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Home Care after Oral Cavity Composite Resection (7702)

Home Care after Oral Cavity Composite Resection (7702) - Clinical Hub, Patient Education, Health and Nutrition Facts For You, Ear Nose and Throat


Home Care after Oral Cavity Composite Resection

What is composite resection?
A composite resection surgery is done to
remove tumors of the floor of the mouth, the
tongue and/or jaw bone. Your surgeon may
also take out some of the lymph nodes in
your neck. One or more of your teeth may
need to be removed. The area may be
rebuilt with tissue from other parts of the
body. This tissue is called a flap or graft
and may be skin, fatty tissue with blood
vessels, muscle, cartilage and/or bone. The
area where the flap or graft is taken from is
called the donor site.

What to Expect
Expect to spend one or two nights in the
intensive care unit after surgery. You will
be transferred to the Ear Nose and Throat
inpatient unit for the rest of your hospital

Dressing and Drains
You can expect temporary drainage tubes on
the affected side of your neck and also at the
donor site. You will have dressings on your
face, neck and donor site.

You will have a lot of swelling inside your
mouth. To protect your airway (breathing),
your surgeon may do a temporary
Tracheostomy or “Trach” (trake) tube.
A small hole is made in the front of your
neck and a Tracheostomy tube is inserted
through this hole to help you breathe. You
may not be able to speak while you have the
tracheostomy. You will cough out
secretions through the tracheostomy tube.
The nurses will help you take care of it. The
tracheostomy tube may come out before you
leave the hospital.

In order for good healing your body needs
good nutrition. Swallowing will be hard
because of the swelling in your mouth. You
will have a small thin feeding tube in your
nose so you can get liquid nutrition and
medicines. The feeding tube can be taken
out as soon as you are able to eat on your
own. You may need a longer term feeding
tube placed in your stomach if you have
more trouble swallowing or if you need to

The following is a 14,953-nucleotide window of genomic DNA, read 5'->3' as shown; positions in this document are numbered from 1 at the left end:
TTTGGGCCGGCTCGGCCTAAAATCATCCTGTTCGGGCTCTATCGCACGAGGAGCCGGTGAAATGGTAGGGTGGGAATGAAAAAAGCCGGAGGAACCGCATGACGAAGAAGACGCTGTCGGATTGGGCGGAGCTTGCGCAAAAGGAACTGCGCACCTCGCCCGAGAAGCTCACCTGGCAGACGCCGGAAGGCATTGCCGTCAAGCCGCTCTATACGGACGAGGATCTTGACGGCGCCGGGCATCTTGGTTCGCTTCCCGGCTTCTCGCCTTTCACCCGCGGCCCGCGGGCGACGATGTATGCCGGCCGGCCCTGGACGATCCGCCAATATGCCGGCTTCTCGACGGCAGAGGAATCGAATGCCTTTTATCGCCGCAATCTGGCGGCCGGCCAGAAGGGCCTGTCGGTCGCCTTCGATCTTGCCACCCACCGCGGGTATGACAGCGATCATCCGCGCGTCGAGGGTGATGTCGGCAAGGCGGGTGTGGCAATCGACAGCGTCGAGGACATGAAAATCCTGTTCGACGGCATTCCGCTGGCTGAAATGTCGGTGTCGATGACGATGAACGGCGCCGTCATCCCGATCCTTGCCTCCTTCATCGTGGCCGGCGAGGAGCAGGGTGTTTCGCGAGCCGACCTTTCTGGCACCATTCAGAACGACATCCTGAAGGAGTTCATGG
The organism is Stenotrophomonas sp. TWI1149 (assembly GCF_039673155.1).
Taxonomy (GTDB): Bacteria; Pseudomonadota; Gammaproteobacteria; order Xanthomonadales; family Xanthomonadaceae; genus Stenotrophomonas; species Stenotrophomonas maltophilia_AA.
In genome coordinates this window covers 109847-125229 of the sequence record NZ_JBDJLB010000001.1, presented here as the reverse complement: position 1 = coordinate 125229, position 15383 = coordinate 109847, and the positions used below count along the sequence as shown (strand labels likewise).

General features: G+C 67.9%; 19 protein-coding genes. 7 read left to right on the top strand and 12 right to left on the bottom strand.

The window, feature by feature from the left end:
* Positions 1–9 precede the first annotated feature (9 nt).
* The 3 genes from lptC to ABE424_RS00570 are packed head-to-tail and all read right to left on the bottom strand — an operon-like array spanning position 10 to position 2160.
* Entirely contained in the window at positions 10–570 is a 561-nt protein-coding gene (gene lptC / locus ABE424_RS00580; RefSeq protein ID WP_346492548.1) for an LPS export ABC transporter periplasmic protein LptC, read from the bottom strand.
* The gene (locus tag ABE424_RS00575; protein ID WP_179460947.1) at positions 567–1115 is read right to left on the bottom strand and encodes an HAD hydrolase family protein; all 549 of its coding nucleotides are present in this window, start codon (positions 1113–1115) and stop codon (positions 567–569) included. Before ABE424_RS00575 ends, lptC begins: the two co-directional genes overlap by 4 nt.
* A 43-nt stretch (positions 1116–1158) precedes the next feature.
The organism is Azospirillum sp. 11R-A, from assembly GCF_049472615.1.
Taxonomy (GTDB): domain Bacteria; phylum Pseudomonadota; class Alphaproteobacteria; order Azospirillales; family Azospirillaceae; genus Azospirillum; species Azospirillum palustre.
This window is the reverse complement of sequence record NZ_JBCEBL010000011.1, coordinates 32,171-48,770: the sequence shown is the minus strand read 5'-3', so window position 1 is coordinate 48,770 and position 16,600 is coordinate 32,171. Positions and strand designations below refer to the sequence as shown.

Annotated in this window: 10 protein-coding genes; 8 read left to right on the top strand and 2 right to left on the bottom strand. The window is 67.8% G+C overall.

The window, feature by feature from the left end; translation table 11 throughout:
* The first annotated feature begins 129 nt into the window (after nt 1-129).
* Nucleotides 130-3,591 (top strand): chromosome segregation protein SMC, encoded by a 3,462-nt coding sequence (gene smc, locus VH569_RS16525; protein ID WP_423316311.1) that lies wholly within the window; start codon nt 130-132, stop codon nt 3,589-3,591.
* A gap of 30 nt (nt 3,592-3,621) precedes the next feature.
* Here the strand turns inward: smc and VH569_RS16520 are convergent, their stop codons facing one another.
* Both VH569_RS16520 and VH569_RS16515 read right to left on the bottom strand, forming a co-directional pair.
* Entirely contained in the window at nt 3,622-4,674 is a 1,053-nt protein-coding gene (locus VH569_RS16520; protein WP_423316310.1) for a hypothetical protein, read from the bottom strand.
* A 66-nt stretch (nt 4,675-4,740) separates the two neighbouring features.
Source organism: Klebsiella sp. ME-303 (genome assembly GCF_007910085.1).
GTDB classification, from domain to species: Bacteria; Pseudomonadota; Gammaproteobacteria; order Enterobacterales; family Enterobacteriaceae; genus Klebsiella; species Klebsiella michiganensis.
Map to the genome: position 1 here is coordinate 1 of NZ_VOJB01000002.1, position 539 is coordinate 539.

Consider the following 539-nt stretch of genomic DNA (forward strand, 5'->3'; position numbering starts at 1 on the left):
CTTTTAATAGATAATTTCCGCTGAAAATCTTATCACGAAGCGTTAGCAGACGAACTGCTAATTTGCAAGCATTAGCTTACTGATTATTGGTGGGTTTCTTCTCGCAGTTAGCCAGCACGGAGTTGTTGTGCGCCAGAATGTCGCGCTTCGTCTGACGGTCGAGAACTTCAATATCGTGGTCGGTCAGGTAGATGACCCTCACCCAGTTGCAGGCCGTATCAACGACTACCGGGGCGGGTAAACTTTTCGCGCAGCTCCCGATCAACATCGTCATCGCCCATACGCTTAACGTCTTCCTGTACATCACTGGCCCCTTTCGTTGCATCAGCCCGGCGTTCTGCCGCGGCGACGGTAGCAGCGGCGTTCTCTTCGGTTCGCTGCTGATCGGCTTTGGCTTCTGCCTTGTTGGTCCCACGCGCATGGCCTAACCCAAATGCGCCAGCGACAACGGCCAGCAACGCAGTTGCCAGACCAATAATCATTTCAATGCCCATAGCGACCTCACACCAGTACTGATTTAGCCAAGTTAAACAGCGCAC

have chemotherapy or radiation.

Speech and Swallow
Your speech may also be affected by the
swelling in your mouth. We will have a
speech and swallow therapist work with you
after surgery.

If your flap or graft is taken from your leg
you may have some trouble walking on that
leg at first. A physical therapist will work
with you in the hospital.

If nerves have to be cut to remove the tumor
you may have some temporary or permanent
nerve damage. We may not know how
much nerve damage there is for a few
months after surgery. There can be some
numbness, tingling or decreased feeling in
the area of your surgery. You should be
careful around extremes of hot or cold. Be
very careful when using heating pads, ice
packs, razors and hair dryers.

You will be given pain medicine through
your IV at first, and then changed to liquid
pain medicine when you can swallow.

What to do at Home

For 2 weeks after you are home keep your
head raised 30 degrees when you lay down;
use 2-3 pillows. Do not sleep on the side
where you had your surgery.
ξ Avoid strenuous activity such as
jogging, aerobics, swimming or
lifting greater than 25 pounds for 2-4
weeks. Do not bend over so your
head is lower than your heart for 2
weeks. You may return to work
when your doctor says it is okay,
usually 4-6 weeks after surgery.
ξ Do not drive or drink alcohol while
you are taking narcotic pain
ξ When you are able to swallow well
you will progress your diet as you
are able to from liquids to soft foods.

Incision Care
Before you leave the hospital you will be
told how to care for any incision sites.

Watch for any signs of infection:
ξ Redness
ξ Increased swelling
ξ Increased pain
ξ Pus-like drainage
ξ Warmth at the incision site
ξ Fever greater than 101 degrees

Do not take aspirin or other blood thinning
medicines until your doctor tells you that it
is okay.

When to call
ξ Bleeding that soaks a gauze dressing
in 10 minutes or less
ξ Any sign of infection
ξ If the flap or graft looks pale white,
gray or black in color
ξ Pain not relieved by pain medicine
ξ Increased swelling of the head or
neck area, at the site of the flap or at
the donor site
ξ Trouble breathing; Call 911 or go to
the nearest Emergency Room
ξ Fever of 101 degrees or greater for
two readings taken 4 hours apart
ξ Any changes in facial movement;
facial droop on one side that wasn’t
present after surgery or is getting

Who Do I Call?
If you have any questions or problems once
you are at home, please call the ENT clinic
(608) 263-6190, weekdays from 8:00 am to
5:00 pm.

After hours and weekends, the paging
operator answers the clinic number. Ask for
the ENT resident on call. The resident will
return your call.

Our toll free number is 1-800-323-8942

Your health care team may have given you this information as part of your care. If so, please use it and call if you
have any questions. If this information was not given to you as part of your care, please check with your doctor. This
is not medical advice. This is not to be used for diagnosis or treatment of any medical condition. Because each
person’s health needs are different, you should talk with your doctor or others on your health care team when using
this information. If you have an emergency, please call 911. Copyright © 10/2017 University of Wisconsin Hospitals
and Clinics Authority. All rights reserved. Produced by the Department of Nursing. HF#7702